The Core Assets for Any Portfolio

While each portfolio is different and customized, there are some solid assets that everyone should be investing in, no matter there goals. Take a look at what David Swenson from Yale considers to be the 6 best assets for any portfolio.

We’re told that investing in the stock market is complicated. Only the professional money managers can help us navigate the alphabet soup of stock tickers and esoteric products like derivatives, CDOs and default swaps. They want you to throw up your hands and pay them a fee to help you make sense of the mess (that they created)! How convenient for them.

In reality, it’s not nearly that complicated. David Swensen, investment manager of the Yale University Endowment Fund, thinks individual investors should invest in a well-diversified portfolio of low-cost index funds. Yale has long had one of the most successful endowments among the major colleges. It’s success seems to be a factor in pushing Harvard to abandon its model.

Sometimes it’s easy to get confused by the all the options (even in the “index” fund world). It’s like walking into a Whole Foods trying to buy jam. There’s 60 different flavors! You’ll throw your hands up and leave empty handed. Maybe Whole Foods should start hiring personal shoppers that can lead you the jam that’s right for you.

Or you could just get strawberry.

In his book Unconventional Success, Swenson outlines what he calls the six core assets of a portfolio. It’s a great reminder that underlying all the complexity of investment options are only a few major asset classes.

If you’re looking to build a portfolio, you could do a lot worse than picking an allocation among these asset groups. I also took the opportunity to select a few funds that represent each category. If I were putting together a portfolio, these funds would be the starting point for my evaluation.

Domestic equities

This is the US Stock Market. Investing in domestic equities means you’ll mainly be exposed to the US economy but keep in mind that many US companies are global enterprises. Domestic equities are probably the most familiar asset class to investors. It means owning a piece of corporate America.

If you own domestic equities, you’ll take advantage of the following: (1) equity risk premium and (2) inflation protection, Equity risk premium is the extra return you expect to receive for taking a risk on equities as opposed to bonds. Investors expect equities to include inflation protection because as prices inflate, companies are well positioned to capture the additional returns themselves through an increase in the price of products sold and an increase in the value of assets owned.

Example funds for this asset class:

Foreign developed equity

Swenson breaks up international investments into “developed equity” and “emerging market”. He believes that “developed equity” markets can be expected to provide similar returns to the US domestic equity market without the correlation. Developed equity markets consist of countries like the United Kingdom, France, Germany, Japan, Australia, etc. I found it a little harder to locate funds that take this approach to international markets. Let me know if you’re aware of any in the comments and I’ll update the post.

Example funds for this asset class:

Emerging market equity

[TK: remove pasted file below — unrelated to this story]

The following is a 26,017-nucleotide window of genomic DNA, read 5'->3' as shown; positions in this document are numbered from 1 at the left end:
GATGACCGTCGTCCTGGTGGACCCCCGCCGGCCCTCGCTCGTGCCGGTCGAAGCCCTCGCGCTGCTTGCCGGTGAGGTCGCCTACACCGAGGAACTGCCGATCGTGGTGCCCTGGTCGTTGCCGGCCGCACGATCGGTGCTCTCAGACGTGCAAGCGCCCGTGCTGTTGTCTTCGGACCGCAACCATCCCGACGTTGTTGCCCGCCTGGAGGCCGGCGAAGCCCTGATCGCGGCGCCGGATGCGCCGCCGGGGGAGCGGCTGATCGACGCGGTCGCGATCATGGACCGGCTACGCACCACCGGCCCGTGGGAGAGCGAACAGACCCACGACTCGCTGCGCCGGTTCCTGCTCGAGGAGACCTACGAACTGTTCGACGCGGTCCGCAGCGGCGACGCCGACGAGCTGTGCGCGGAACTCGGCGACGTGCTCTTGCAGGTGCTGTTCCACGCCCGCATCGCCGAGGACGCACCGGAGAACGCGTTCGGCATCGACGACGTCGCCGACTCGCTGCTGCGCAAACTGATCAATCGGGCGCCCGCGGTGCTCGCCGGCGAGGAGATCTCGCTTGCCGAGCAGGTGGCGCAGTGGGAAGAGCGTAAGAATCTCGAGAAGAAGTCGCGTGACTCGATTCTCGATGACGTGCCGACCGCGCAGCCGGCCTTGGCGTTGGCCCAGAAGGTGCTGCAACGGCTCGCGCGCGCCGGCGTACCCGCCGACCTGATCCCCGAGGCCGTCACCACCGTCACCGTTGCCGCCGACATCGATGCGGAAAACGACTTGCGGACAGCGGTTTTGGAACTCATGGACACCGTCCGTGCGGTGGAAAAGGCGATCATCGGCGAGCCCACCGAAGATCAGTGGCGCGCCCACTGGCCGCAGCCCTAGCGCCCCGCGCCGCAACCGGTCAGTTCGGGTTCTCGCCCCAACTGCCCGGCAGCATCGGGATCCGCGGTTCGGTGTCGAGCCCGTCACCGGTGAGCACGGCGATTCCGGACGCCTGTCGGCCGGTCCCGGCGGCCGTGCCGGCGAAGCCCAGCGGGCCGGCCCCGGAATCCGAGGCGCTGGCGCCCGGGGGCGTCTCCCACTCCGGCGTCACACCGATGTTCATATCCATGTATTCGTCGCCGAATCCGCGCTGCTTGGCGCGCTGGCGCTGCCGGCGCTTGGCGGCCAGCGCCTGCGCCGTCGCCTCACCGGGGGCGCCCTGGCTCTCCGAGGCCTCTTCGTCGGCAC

The “emerging markets” funds are the other half of the foreign equity markets. Swenson argues that these are high-risk and high-reward investments since they rely on the growth in developing countries. There are many examples of emerging markets that have become “submerged” markets (Swenson uses Serbia as an example).

Example funds for this asset class:


Real estate investment trusts (REITs) have been around since the 1960s and are primarily a way to allow small investors exposure to the real estate market by aggregating the capital required to purchase properties and the management responsibilities among a large shareholder base. REITs also receive special tax treatment as long as they invest in real estate and pay out 90% of its dividend income each year to shareholders.

Example funds for this asset class:

US treasury bonds

Owners of US Treasury Bonds own a portion of the public debt of the United States government. Often considered the “gold standard”, the chance of the United States defaulting on its debt is low but not non-existent. If you purchase US Treasury Bonds, you’re essentially lending to the federal government. Getting paid back by the federal government is considered significantly less risky than making money as an equity holder in a corporation, so returns are correspondingly lower for such lenders.

Example funds for this asset class:

US tips

If you invest in US Treasury Bonds, you’re dealing with nominal dollars. You lend $1,000 and you’re paid back some percentage of the bond that represents the interest rate. This may make sense if you’re concerned with nominal returns yourself (such as generating enough income to cover certain expenses). Other investors are looking for protection against inflation. US Treasury Inflation Protected Securities (TIPS) are specific treasury securities that are indexed to inflation (i.e. the Consumer Price Index), plus some type of additional return. I always thought MyMoneyBlog did a good job of keeping track of inflation-indexed rates if you’re interested in learning more.

Example funds for this asset class:

Joshua Holt is a former private equity M&A lawyer and the creator of Biglaw Investor. Josh couldn’t find a place where lawyers were talking about money, so he created it himself. He spends 10 minutes a month on Empower keeping track of his money. He’s also maxing out tax-advantaged accounts like 529 Plans to minimize his taxable income.

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